However, the greatest immediate danger feared by city planners comes not from the steady rise of average sea level but from the far greater flooding — as much as 20 or more feet greater — that occurs when, on top of the steadily rising sea level, a major storm happens to arrive during high tide.
One such interactive website purports to show how the region around Washington DC would be affected … as you add in each additional foot of sea level rise.
You can find a sea level flood map of Philippines capital Manila here.
Similar sites for various cities can be found on the internet.
The Basic Facts of Manmade Sea Level Rise
The World’s Climate scientists report that…
- 1. About 100 years ago, after millennia of no significant change, sea level started rising, and at a fairly steady rate. Then, about 20 years ago, that rate accelerated sharply.
The above-linked GCCIUS report states (p.18, with additional map graphics on p. 37) : “After at least 2000 years of little change, sea level rose by about 8 inches over the past century…”
It then goes on to say that “satellite data available over the past 15 years [that was in 2009] show sea level rising at a rate roughly double the rate observed over the past century.”
This was after the sea level rise that followed the warming which had ended the last Ice Age some ten thousand years earlier and melted all but three of the great ice-sheets back into the oceans — those covering Greenland, West Antarctica and East Antarctica, and which are up to two miles thick.
The causes for the sudden rise in sea level 100 years ago are now felt to be well understood by the world’s climate scientists:
The Industrial Revolution, which had begun in England around 1800, was burning large amounts of coal, which emitted increasingly great pulses of the invisible greenhouse gas, CO2.
They calculate that the new, post-1900 sea level rise is due largely to two factors: “thermal expansion” (water expands as it warms, so sea levels in “the global bathtub” rose) and to water from the melting of both land based glaciers and from the huge ice sheets covering Greenland and parts of Antarctica.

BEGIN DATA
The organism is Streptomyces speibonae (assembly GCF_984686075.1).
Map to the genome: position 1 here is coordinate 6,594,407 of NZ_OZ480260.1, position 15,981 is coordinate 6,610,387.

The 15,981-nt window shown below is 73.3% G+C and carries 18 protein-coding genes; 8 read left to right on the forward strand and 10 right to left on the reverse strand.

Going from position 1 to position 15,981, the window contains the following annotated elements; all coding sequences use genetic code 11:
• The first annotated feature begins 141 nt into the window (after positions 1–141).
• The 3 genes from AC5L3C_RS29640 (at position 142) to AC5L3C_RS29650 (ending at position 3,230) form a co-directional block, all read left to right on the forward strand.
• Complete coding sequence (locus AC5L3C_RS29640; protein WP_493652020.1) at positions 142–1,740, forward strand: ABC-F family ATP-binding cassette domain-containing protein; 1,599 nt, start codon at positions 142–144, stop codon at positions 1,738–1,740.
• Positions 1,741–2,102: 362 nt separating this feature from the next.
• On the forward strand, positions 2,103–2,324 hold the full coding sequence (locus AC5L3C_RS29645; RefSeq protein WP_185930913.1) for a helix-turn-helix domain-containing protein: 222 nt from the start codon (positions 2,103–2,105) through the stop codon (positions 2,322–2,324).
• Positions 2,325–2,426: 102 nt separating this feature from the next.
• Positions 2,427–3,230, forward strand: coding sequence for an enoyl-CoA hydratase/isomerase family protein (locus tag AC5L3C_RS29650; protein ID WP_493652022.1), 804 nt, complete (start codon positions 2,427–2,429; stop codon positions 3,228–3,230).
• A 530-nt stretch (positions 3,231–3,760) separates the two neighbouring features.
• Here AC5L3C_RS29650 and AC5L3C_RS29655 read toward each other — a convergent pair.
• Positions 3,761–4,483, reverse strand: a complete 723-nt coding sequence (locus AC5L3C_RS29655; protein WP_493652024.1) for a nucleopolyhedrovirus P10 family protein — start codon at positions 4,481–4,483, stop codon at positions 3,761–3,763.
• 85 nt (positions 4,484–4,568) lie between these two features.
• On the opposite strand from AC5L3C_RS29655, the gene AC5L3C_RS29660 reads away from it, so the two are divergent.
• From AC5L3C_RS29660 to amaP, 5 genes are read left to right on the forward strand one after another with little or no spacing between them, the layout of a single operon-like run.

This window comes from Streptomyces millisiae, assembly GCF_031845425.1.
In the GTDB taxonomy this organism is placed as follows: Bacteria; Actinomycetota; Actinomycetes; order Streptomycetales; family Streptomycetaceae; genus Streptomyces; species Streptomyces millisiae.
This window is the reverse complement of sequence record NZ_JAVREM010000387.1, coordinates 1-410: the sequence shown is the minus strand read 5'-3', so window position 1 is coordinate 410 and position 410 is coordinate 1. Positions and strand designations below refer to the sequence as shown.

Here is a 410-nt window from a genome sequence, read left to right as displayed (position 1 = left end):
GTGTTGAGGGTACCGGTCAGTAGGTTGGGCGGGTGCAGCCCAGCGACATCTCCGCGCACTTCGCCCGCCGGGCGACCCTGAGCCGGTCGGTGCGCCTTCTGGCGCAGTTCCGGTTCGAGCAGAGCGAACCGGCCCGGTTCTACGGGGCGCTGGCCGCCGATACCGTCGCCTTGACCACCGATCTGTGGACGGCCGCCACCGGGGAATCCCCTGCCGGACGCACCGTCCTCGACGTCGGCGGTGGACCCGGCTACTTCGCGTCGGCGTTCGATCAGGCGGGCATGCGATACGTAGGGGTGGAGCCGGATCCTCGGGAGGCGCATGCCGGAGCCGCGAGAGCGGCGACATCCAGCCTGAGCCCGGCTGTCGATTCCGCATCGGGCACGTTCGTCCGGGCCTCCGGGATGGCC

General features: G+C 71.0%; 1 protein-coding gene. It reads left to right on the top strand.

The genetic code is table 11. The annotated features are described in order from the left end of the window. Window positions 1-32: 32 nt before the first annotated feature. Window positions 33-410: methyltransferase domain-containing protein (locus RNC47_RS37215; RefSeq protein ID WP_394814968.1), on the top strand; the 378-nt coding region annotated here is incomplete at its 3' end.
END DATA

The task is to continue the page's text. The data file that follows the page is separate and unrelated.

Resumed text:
- 2. About 20 years ago, when sea level rise began to accelerate (after being relatively steady as it added those eight inches to the pre-industrial level), scientists wondered if an increase in melt-water from the immense ice sheets had begun to add even more water volume far sooner than they had expected.
- 3. In 2007, an admittedly inadequate calculation, based mostly on thermal expansion, from the 4th Assessment Report of the Intergovernmental Panel on Climate Change, estimated only half a foot additional rise by the year 2100.
- 4. A number of more recent peer-reviewed studies and measurements — several including satellite readings that show accelerating loss in the mass the Greenland and West Antarctica ice sheets — report those ice sheets now losing their frozen water at a rate far greater than predicted by the scientists only a few years ago — caused apparently by the rising temperatures of both the air above the ice sheets the ocean currents sweeping around their edges.
“Once again, we’re ahead of schedule,” says widely respected climate scientist Michael Mann of Pennsylvania State University.
Mann tells ABC News that satellite measurements also show that the land may be absorbing at least some of the excess water newly lost from the ice-sheets, but that even if that is true, with the temperature only expected to rise steadily for the coming decades, such absorption by the land would at best only be masking an inevitable jump in sea level rise.
Mann points out that some of the world’s low lying countries, including island nations in the great oceans, are already experiencing the rise of salt water in their groundwater and in the center of some of their fields and a rapidly advancing coastal erosion.
A Most Poignant Interview
Sea Level Rise obliterating ancient cultures and paradises
What the world might agree to do, or should do?
One of the more poignant interviews this reporter has experienced was about such manmade sea level rise.
“The world has written us off,” an Ambassador from the sea level nation of The Federated States of Micronesia in the Western Pacific, comprising approximately 607 islands, told me in New York shortly before the 2009 global climate summit in Copenhagen.
Ambassador Masao Nakayama told ABC News he was referring to the general agreement by the world’s nations to try to limit manmade global warming to 2 degrees centigrade above pre-industrial temperatures – a goal the world’s nations have still not acted adequately to meet.
He seems sadly resigned in this interview as he refers to the 1 1/2 (1.5) degree centigrade goal scientists were telling him was necessary if sea level rise was to be slowed enough to give his ancient culture, more than 3000 years old, a fighting chance of surviving on its Pacific islands – many of which are already beginning to give way already to rising waters.
He asks why the world is focusing on, as he puts it, what it might agree to do instead of on what it should do.
We are keeping two short video segments of this interview at the top of our Nature’s Edge page at www.abcnews.com/naturesedge.